Difficult market for foreign car manufacturers in the immediate aftermath of the First World War
Britain is Europe’s top car producer in 1932
Mercedes-Benz vehicles are besieged attractions at motor shows
During the First World War car production in Britain virtually came to standstill. But the inter-war period became the first era of mass motorization – in Britain as elsewhere. In 1918 the number of private cars had plateaued at around 100,000; by 1939, however, that number had risen to two million. In 1922 the nation boasted 88 engine manufacturers, 31 of which survived the economic turbulence of the 1920s. And in 1932 Britain overtook France in terms of production to become Europe’s number one manufacturer of automobiles.
It was to be some time before Daimler and Benz – the two German manufacturers who merged to form Daimler-Benz AG in 1926 – were able to regain a firm foothold in the British market, belonging as they did to the losing side in the war. But by the outbreak of the Second World War the Mercedes-Benz brand had flourished to become the star of London’s Olympia, the show that “was of such importance to the British Empire and the northern states of Europe,” as the magazine Der Motorist put it in 1934. “If technical progress in this field were left to the British then we would still be stuck in the past, driving the sort of out-of-date and unfashionable vehicles now shown at Olympia with such pride and admired with such British reverence.” Mercedes-Benz vehicles, on the other hand, “are considered to be the most modern and advanced models on the international market today.”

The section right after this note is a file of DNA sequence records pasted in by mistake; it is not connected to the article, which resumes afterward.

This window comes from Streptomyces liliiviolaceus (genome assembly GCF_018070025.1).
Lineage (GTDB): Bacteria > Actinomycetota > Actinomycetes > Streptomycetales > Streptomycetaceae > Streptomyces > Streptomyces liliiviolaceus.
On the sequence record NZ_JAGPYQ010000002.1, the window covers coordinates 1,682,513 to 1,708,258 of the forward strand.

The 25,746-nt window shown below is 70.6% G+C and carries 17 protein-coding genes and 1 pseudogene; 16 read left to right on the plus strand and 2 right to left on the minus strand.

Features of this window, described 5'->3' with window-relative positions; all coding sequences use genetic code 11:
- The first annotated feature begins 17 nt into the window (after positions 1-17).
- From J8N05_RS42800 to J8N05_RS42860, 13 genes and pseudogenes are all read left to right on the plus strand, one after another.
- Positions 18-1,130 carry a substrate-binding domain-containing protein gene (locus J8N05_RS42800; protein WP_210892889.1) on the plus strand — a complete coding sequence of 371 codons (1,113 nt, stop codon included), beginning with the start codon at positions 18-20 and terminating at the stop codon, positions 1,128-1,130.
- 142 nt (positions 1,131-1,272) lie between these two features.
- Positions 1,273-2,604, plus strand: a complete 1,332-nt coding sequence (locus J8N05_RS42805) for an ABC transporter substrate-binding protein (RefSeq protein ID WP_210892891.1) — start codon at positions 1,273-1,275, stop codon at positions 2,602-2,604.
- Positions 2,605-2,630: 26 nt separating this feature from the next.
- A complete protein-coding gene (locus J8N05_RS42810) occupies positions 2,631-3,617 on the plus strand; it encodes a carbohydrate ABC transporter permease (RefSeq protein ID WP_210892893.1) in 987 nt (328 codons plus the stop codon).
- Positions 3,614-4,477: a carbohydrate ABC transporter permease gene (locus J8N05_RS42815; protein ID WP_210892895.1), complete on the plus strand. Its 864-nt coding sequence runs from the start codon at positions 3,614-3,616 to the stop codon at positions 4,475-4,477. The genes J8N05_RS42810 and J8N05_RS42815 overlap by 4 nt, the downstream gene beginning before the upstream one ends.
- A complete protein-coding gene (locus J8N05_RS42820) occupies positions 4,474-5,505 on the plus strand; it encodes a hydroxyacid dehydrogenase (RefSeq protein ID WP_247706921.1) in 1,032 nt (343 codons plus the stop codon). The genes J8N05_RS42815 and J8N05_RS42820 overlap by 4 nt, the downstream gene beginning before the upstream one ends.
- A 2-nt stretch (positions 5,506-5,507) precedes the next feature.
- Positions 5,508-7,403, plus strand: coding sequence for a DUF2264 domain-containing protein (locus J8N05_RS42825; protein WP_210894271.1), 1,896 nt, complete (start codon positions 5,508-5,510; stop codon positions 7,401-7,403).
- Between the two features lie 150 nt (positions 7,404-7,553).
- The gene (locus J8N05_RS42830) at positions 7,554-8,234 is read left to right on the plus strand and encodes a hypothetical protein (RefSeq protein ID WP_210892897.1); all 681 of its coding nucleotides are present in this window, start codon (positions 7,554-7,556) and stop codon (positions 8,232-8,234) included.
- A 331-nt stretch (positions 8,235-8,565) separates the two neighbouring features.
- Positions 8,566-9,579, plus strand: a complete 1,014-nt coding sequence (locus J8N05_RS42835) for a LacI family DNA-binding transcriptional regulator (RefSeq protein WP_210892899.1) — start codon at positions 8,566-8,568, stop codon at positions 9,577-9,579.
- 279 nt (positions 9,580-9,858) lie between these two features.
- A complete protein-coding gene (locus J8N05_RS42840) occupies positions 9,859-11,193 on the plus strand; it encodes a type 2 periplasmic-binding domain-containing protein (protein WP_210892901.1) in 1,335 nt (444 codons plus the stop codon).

For the German manufacturer, however, there was a still a long, hard road to be travelled before the golden years of the 1930s – even in Britain. In 1921 Milnes-Daimler bought up the business of Morgan & Co. and began selling Adler automobiles instead of continuing with Daimler products. Then in October 1921 a certain H. Seddon bought out the Daimler agency and continued to run it until 1927 under the name of British Mercedes Ltd. When Daimler-Motoren-Gesellschaft merged with Benz & Cie. in Germany in 1926, this British representational office became a wholly-owned subsidiary of Daimler-Benz AG with effect from January 1, 1927.
The Mercedes-Benz diesel engine is awarded the Dewar Trophy
In June 1928 the subsidiary in London , now renamed British Mercedes-Benz Ltd., took delivery of its first Mercedes-Benz L 5 diesel truck. After extensive testing by the British trade magazine The Commercial Motor, and making particular mention of the truck’s engine, the Royal Automobile Club that September awarded Daimler-Benz AG the Dewar Trophy, a prize bestowed by the parliamentarian Sir Thomas R. Dewar in recognition of outstanding achievement in the field of vehicle design. The offices and showrooms of British Mercedes-Benz were located at 35 and 37 Davies Street, the workshop was at 111 Grosvenor Road.
At the Olympia Show in London Daimler-Benz and Horch were the only two German exhibitors at the predominantly Anglo-American show. Alongside an eight-cylinder chassis, there were presented a six-litre convertible with supercharged engine, an eight-cylinder Pullman saloon with Mannheim body and a sports car on the Mercedes-Benz stand, which enjoyed an “exceptionally strong” crowd of visitors. As one internal report put it: “The centrepiece was our new eight-cylinder car, the body of which seems perfectly suited to English tastes. […] The gentlemen running our English agency are hopeful of strong sales where this model is concerned, since the price of the car compared with British models of similar output and dimensions does not seem to be too high.”